We post a new episode of Appalachian History weekly podcast every Sunday. You can start listening right away by clicking the podcast icon over on the left side of your screen. If you’d rather grab the show off itunes for later listening, click here.
We open today’s show with an oral history from Lillian Parks Adams, who recalls how as a young girl she captured June beetles in Wayne County, WV. She loved their song, enough that she decided one day to keep one as a pet, and proceeded to tie a thread to its leg.
In Ashe County, NC in June 1918, a group of forty World War I deserters decided to hide out in the hills for the duration of the war. By the time Governor Thomas W. Bickett caught wind of “The Ashe County Case,” the renegade band had held off an armed civilian delegation that had tried to apprehend the deserters. One member of the posse had been shot and killed.
If you think the long-winded graduation speech is a recent invention, take a listen to this excerpt from Corliss Fitz Randolph’s address to the class of 1913 at Salem College in Salem WV. He was a noted philosopher of his day, and he most surely could pile the verbiage to the heights.
Next, we’ll hear a vivid description of how the Pugh family dog Rover kept the garden free of snakes at the Batesville, VA homeplace. Rover was smart enough that he used different tactics to root out poisonous vs. non-poisonous snakes.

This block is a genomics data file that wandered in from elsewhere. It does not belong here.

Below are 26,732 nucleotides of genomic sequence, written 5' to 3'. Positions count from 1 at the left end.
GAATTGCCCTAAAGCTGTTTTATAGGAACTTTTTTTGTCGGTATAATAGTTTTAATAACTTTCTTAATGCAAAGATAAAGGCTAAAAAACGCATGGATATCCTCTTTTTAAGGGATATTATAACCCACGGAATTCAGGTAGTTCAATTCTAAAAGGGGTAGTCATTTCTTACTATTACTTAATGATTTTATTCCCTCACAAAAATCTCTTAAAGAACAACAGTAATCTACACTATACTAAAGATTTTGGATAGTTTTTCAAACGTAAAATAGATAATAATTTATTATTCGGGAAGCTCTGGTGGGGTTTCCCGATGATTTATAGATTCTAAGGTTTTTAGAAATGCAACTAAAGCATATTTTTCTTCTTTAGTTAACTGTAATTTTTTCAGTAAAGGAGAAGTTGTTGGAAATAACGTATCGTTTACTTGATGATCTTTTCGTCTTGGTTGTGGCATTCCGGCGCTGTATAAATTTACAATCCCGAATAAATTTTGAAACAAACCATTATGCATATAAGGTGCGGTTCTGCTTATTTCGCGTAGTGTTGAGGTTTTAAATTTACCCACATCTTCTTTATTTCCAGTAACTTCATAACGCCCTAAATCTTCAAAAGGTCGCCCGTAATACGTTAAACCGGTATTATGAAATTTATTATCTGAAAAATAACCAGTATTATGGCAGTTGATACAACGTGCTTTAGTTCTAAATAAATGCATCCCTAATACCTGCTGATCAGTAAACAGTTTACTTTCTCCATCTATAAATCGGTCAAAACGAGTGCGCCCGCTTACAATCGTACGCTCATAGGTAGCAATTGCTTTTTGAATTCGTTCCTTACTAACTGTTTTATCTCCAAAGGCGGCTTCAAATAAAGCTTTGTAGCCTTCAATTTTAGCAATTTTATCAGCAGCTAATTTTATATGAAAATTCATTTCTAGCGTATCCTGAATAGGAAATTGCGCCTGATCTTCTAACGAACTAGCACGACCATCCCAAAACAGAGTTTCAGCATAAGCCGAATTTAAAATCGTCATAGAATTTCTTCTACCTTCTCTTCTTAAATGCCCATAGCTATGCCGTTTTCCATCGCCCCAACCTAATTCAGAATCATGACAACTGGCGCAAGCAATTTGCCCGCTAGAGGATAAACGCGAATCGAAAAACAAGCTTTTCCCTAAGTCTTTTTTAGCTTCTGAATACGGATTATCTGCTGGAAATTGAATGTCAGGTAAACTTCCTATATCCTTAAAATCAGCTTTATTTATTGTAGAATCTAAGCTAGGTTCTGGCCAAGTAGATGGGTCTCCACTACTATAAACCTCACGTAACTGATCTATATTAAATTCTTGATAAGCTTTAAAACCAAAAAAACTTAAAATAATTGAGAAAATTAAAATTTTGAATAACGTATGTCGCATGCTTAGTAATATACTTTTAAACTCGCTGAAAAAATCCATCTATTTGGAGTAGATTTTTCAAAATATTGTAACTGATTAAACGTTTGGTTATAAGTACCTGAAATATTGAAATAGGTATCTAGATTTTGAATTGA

Molly Wilkins is a graduate student in Washington State in a Master’s of Education program. As an assignment for her Social Studies Methods course, she recently wrote a paper on the importance of Appalachian cultural and environmental history in the social studies curriculum in the elementary public school system to help foster stewardship. She shares her paper with us in this next segment.
We’ll wrap things up with a look at a Holly Springs, SC feud. For many years Ira Butts and neighbor Clifton Pitts had been arguing over the boundary line of a small piece of property. One June morning in 1939 Pitts gunned down Butts from behind as the former greeted a friend on a local country lane. Butts lost his life over land valued at not more than the $3.50 he had in his pocket when he died.
And, thanks to the good folks at the Internet Archive we’ll be able to enjoy some authentic Appalachian music from Obed “Dad” Pickard, one of the first Grand Ole Opry performers, in a 1929 recording of “Sally Goodin.”
So, call your old blue-tick hound up on the porch, fire up your corn-cob pipe, and settle in for a dose of Appalachian History.